- Stripping away benefits provided under AB5
Paid sick leave, unemployment insurance, and the AB5 standard of healthcare are no longer provided. Although the legislation claims to provide workers with better healthcare, it is worth noting that drivers are only covered based on their “engaged time”, providing less overall healthcare security.
- Allowing companies to shift safety responsibilities to the State
Prop 22 claims to increase public safety, while in reality it weakens current protections for both riders and drivers. Under the new legislation, sexual harassment training is no longer required, neither are the obligations of these companies to investigate both customers’ and drivers’ harassment claims.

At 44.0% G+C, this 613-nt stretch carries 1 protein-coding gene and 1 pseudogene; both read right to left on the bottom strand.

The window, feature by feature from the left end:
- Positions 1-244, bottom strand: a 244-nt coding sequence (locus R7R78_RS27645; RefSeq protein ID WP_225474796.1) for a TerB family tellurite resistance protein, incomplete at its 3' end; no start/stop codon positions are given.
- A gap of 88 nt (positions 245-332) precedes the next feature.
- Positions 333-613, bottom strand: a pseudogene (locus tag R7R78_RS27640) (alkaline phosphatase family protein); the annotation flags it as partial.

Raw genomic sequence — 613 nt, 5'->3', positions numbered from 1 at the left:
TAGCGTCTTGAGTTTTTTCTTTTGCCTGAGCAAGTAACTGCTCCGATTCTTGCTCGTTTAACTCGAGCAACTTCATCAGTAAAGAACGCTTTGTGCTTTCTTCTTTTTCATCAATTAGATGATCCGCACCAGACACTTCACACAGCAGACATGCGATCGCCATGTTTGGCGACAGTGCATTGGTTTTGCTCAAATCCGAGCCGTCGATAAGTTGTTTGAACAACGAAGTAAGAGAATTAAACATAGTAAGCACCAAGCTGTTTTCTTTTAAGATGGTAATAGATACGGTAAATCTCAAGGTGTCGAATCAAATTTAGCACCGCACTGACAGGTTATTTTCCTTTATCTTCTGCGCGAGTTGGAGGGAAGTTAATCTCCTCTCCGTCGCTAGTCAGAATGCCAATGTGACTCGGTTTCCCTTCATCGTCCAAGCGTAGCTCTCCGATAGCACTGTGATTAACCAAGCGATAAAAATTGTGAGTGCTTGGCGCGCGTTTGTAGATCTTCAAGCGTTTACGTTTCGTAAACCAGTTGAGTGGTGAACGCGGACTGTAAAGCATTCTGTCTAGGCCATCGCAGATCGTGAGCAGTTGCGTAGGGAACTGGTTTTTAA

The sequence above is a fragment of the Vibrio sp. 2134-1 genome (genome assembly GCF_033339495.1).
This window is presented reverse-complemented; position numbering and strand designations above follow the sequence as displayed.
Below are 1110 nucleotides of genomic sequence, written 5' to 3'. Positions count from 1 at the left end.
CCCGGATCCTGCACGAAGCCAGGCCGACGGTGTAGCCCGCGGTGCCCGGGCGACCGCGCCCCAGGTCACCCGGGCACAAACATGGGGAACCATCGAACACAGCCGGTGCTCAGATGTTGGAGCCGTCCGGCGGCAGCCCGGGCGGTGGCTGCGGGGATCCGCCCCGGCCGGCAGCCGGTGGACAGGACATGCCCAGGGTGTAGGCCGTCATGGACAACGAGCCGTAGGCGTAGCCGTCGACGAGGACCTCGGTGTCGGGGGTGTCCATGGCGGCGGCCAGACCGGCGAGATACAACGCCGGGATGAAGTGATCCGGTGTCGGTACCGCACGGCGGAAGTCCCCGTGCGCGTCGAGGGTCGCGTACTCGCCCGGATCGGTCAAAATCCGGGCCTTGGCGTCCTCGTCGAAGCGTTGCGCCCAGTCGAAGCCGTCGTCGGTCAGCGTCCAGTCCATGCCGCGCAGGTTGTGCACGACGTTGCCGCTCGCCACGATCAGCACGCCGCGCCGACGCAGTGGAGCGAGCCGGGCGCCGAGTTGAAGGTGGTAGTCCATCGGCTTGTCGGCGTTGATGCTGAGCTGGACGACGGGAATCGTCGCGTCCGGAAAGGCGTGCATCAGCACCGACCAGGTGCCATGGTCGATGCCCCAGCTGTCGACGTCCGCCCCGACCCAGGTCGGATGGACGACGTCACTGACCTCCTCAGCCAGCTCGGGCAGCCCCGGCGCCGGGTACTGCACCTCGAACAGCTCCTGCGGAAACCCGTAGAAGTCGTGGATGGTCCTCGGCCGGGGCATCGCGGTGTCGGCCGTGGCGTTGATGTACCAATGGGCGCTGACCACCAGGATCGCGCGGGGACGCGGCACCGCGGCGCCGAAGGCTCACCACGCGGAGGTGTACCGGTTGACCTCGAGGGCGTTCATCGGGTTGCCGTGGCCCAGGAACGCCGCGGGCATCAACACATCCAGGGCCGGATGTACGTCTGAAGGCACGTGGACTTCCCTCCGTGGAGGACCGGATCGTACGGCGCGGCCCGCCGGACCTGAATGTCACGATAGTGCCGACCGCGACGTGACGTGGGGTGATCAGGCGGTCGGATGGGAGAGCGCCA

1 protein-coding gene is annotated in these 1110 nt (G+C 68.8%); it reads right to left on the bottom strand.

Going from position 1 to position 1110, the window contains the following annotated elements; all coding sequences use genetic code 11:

- Protecting our most vulnerable?
Delivery and transportation services are not affordable for everyone – rendering the argument that Prop 22 will help protect the vulnerable predicated on a slice of affluent demographic.
- Not a one-size-fits-all model
While we applaud the idea of creating new worker categories fit for the digital age, Prop 22 does not take into account the considerable variety of driver profiles. It sweeps all drivers under the same umbrella, allocating them to a somewhat simplistic formula.
On one hand, we recognize that while this new law is far from perfect – as with every nascent innovation – there lies an opportunity for tech companies to continue evolving the tenets of Prop 22. It requires shaping for a more nuanced benefit to stakeholders such as drivers and society at large. On the other hand, by crafting and ensuring the passage of digital age labor laws, tech behemoths have to recognize their growing power to substantially affect societal outcomes and act in a manner that brings about enduring and fair results. Prop22 should be seen as neither a final standard, nor one that can be applied heedlessly on a global basis.